What's next? Well, I'm going to build a design wall using sound-proofing foam-board covered with a king-sized flannel sheet. I haven't quite figured out how to make it yet.

When the design wall is ready, I'll get out my hexie flowers and start to "paint" with them. Who knows what will emerge? Not me. I only have a vague idea that I might want to try "painting" an abstract view of our island shoreline.

When the "painting" process is finished, I'll stitch the flowers together in small groups, and then stitch the groups together. The result, hopefully in my lifetime, will be a queen-sized, non-traditional style, hexie quilt!

Thanks to everybody who shared scraps of fabric for me to use!

*  *  *  *  *  *  *  *  *  *  *  *  *  *  *  *  *  *  *  *  *  *

For those interested, here is a link to a "time study" and photos of my previous hexie quilt, Mama's Garden!

Friday, March 11, 2016

Does Machine Quilting Enhance Quilts that are otherwise Hand-Sewn?

Oh dear, I'm sorry to have neglected posting here for so long. Although many suitable topics and photos have passed through my mind and camera, there just hasn't seemed to be a nice chunk of time available for putting it all together. Today is the day to begin again!

quilt, Inspired by Alice, Marilyn Lidstom Larson, border detail
Inspired by Alice, by Marilyn Lidstrom Larson of Willow City, ND (detail of border)

For the past two months, it's been all about quilts and quilting for me, with beading taking a bit of a back seat for a while. My quilt and travel buddy, Lunnette, and I flew to Ontario, California for The Road to California, which is a ginormous quilt show with more than 1,000 quilts on exhibition and over 200 vendors. We gawked (and spent all of our allotted budget) for 3 whole days, barely noticing our fatigue and sore footies.

There are several intriguing subjects to cover, inspired by our experiences there. Today's post is about traditional applique and machine quilting.

quilt, Inspired by Alice, Marilyn Lidstom Larson
Inspired by Alice, by Marilyn Lidstrom Larson of Willow City, ND
photo credit (for this photo only): Road 2 CA

quilt, Inspired by Alice, Marilyn Lidstom Larson, detail of maching quilting
Inspired by Alice, by Marilyn Lidstrom Larson, detail showing back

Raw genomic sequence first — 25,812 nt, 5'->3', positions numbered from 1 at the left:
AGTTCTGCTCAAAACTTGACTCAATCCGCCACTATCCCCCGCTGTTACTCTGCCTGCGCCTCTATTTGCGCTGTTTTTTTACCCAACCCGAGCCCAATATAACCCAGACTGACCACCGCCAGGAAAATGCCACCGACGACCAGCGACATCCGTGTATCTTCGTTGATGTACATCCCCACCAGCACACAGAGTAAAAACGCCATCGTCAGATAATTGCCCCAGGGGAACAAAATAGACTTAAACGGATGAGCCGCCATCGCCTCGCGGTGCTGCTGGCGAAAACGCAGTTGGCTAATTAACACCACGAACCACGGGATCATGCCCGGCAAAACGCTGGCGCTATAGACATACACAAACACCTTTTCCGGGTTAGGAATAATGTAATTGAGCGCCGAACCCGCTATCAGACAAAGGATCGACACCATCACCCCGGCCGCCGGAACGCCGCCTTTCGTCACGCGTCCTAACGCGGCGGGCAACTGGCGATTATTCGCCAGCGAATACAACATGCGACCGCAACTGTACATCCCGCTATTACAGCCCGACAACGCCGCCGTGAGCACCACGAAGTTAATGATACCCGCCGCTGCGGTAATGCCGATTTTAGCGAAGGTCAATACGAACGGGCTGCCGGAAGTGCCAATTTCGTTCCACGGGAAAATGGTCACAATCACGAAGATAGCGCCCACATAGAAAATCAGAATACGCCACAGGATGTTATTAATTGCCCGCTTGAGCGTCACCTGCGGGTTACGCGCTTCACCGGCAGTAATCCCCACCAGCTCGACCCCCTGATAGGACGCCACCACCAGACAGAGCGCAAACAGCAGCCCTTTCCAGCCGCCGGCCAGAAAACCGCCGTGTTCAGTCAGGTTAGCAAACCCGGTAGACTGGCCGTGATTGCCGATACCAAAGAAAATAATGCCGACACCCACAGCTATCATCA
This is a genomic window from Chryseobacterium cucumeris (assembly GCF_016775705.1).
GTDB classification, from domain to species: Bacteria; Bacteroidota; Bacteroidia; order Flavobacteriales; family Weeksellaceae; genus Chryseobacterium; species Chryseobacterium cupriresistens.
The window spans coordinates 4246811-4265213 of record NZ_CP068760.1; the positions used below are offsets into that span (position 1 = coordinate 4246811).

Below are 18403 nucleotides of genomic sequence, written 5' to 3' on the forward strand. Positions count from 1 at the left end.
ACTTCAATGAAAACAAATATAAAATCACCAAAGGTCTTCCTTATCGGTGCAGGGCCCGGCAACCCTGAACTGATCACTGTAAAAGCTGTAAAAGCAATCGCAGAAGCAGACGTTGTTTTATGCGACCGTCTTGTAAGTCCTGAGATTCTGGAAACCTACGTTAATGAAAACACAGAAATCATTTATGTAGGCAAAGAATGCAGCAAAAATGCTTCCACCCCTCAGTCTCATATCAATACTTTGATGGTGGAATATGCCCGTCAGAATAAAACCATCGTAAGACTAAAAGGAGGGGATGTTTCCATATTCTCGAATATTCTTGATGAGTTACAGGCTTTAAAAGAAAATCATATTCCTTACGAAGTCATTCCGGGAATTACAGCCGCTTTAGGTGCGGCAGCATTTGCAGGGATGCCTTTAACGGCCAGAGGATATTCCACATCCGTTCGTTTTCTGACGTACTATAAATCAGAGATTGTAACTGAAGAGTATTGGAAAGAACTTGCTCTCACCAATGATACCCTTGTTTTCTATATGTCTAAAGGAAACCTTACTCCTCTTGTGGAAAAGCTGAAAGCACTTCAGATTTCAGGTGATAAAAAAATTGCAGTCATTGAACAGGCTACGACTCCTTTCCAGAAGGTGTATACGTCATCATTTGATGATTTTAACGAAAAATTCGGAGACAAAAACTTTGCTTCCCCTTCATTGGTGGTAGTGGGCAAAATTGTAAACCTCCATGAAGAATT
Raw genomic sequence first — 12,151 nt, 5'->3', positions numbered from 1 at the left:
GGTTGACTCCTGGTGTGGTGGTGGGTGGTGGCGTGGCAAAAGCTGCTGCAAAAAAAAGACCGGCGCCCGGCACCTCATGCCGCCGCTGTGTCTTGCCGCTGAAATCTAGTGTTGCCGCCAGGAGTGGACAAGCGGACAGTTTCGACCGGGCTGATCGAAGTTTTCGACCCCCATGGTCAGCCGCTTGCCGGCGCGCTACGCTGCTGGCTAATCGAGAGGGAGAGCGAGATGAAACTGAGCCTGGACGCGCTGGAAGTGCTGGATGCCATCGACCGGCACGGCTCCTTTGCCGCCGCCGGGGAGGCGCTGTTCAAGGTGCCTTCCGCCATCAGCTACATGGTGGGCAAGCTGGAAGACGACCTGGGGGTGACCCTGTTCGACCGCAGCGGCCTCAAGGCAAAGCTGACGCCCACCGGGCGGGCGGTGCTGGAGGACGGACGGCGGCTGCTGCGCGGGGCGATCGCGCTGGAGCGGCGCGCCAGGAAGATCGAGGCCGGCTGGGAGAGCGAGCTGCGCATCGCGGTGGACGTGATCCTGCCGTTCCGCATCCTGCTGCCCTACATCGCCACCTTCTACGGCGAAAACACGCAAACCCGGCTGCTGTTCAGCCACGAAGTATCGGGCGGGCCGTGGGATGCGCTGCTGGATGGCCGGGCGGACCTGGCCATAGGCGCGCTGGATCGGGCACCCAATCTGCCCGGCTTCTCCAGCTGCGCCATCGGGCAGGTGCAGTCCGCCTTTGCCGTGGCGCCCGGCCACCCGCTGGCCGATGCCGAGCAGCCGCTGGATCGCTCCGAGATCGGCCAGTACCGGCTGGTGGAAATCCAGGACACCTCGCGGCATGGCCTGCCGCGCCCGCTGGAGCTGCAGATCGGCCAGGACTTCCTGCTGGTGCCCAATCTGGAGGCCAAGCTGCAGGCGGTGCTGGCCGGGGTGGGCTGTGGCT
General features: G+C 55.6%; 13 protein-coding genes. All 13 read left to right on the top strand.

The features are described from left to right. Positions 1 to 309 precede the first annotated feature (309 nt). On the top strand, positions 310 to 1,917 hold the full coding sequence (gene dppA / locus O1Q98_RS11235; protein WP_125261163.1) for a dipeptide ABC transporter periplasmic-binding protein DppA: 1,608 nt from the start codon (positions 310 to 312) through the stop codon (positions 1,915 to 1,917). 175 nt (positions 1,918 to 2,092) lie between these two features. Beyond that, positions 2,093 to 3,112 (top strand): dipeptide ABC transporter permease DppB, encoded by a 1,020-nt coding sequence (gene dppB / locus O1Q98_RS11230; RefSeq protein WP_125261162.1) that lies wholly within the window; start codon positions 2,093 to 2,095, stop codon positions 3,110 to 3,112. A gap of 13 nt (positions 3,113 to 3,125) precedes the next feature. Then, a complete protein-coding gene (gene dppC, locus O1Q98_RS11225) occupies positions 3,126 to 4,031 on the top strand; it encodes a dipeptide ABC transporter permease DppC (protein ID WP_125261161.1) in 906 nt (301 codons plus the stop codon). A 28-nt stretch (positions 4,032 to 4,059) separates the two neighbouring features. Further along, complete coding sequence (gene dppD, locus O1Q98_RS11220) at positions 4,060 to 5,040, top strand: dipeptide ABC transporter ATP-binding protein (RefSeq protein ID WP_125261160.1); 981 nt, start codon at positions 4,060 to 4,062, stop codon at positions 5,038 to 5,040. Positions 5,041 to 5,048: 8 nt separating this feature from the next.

quilt, Inspired by Alice, Marilyn Lidstom Larson, detail of applique
Inspired by Alice, by Marilyn Lidstrom Larson, detail of center

quilt, Inspired by Alice, Marilyn Lidstom Larson, detail of maching quilting
Inspired by Alice, by Marilyn Lidstrom Larson, detail of center quilting
Inspired by Alice, shown in the photos above, won the first prize of $1,000 in the Traditional, Wall, Applique category of the main (judged) exhibit! Take a moment to study the pictures, click on them to enlarge them, notice the way the applique and machine quilting compliment each other. Also think about what this might have looked like if the maker, Marilyn Lidstrom Larson, had hand-quilted her work the way Alice, her grandmother (and inspiration for the central portion of the quilt), would have done. I love this quilt, totally love it, and believe it deserved the award it received.

At the same time, it saddens me that in all the juried/judged shows I've seen (and entered) recently, there is no category specifically for hand sewn quilts... quilts which are hand-pieced, hand-appliqued, hand-embroidered, and/or hand-embellished, and finished with hand-quilting. Nope, hand-sewn quilts are judged right along with machine-sewn quilts. In my observation, machine-quilted pieces are the ones that win almost all the prizes, even in the traditional categories. Why is that? Is hand-quilting considered passe, a thing of our grandmothers' time? Is it because machine-quilting has more pizzazz in the viewers' and makers' eyes? Is it because the machine manufacturers are huge financial supporters of these shows and providers of much of the prize money? Is it because the machine manufacturers run the training programs for judges?

OK, let's look into this subject a bit more. Later, I'll tackle the subject of the influence of the machine manufacturers. For now let's consider this question: